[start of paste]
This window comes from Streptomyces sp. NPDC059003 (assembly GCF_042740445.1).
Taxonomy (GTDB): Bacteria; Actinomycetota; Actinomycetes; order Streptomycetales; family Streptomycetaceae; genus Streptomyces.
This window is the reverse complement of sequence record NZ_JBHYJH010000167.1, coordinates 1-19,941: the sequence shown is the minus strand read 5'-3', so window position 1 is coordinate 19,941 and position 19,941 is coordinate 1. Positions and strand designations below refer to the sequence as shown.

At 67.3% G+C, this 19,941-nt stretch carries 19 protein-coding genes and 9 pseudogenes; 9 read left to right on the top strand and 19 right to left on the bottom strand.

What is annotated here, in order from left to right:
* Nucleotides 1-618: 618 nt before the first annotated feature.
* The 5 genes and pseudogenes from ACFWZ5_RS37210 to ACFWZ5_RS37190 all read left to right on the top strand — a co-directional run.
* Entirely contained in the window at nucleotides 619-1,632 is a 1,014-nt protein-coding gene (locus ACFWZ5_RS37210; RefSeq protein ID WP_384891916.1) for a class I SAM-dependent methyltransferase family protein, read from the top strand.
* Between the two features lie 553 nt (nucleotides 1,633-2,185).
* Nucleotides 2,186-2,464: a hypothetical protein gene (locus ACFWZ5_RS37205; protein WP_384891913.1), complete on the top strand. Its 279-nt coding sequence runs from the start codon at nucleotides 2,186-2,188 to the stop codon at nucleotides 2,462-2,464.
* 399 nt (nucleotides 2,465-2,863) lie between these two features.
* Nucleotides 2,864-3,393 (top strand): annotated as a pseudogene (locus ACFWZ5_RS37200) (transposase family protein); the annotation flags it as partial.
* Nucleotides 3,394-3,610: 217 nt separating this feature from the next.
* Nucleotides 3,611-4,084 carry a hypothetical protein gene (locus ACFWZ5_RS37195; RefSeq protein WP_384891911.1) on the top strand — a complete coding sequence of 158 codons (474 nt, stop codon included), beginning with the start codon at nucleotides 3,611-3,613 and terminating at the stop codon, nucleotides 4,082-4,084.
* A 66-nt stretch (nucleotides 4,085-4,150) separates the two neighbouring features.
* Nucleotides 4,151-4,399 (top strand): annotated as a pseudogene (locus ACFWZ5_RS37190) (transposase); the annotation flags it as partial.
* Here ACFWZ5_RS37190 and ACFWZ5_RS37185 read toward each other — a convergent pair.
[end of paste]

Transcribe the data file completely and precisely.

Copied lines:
This window comes from Streptomyces sp. NPDC059003 (assembly GCF_042740445.1).
Taxonomy (GTDB): Bacteria; Actinomycetota; Actinomycetes; order Streptomycetales; family Streptomycetaceae; genus Streptomyces.
This window is the reverse complement of sequence record NZ_JBHYJH010000167.1, coordinates 1-19,941: the sequence shown is the minus strand read 5'-3', so window position 1 is coordinate 19,941 and position 19,941 is coordinate 1. Positions and strand designations below refer to the sequence as shown.

At 67.3% G+C, this 19,941-nt stretch carries 19 protein-coding genes and 9 pseudogenes; 9 read left to right on the top strand and 19 right to left on the bottom strand.

What is annotated here, in order from left to right:
* Nucleotides 1-618: 618 nt before the first annotated feature.
* The 5 genes and pseudogenes from ACFWZ5_RS37210 to ACFWZ5_RS37190 all read left to right on the top strand — a co-directional run.
* Entirely contained in the window at nucleotides 619-1,632 is a 1,014-nt protein-coding gene (locus ACFWZ5_RS37210; RefSeq protein ID WP_384891916.1) for a class I SAM-dependent methyltransferase family protein, read from the top strand.
* Between the two features lie 553 nt (nucleotides 1,633-2,185).
* Nucleotides 2,186-2,464: a hypothetical protein gene (locus ACFWZ5_RS37205; protein WP_384891913.1), complete on the top strand. Its 279-nt coding sequence runs from the start codon at nucleotides 2,186-2,188 to the stop codon at nucleotides 2,462-2,464.
* 399 nt (nucleotides 2,465-2,863) lie between these two features.
* Nucleotides 2,864-3,393 (top strand): annotated as a pseudogene (locus ACFWZ5_RS37200) (transposase family protein); the annotation flags it as partial.
* Nucleotides 3,394-3,610: 217 nt separating this feature from the next.
* Nucleotides 3,611-4,084 carry a hypothetical protein gene (locus ACFWZ5_RS37195; RefSeq protein WP_384891911.1) on the top strand — a complete coding sequence of 158 codons (474 nt, stop codon included), beginning with the start codon at nucleotides 3,611-3,613 and terminating at the stop codon, nucleotides 4,082-4,084.
* A 66-nt stretch (nucleotides 4,085-4,150) separates the two neighbouring features.
* Nucleotides 4,151-4,399 (top strand): annotated as a pseudogene (locus ACFWZ5_RS37190) (transposase); the annotation flags it as partial.
* Here ACFWZ5_RS37190 and ACFWZ5_RS37185 read toward each other — a convergent pair.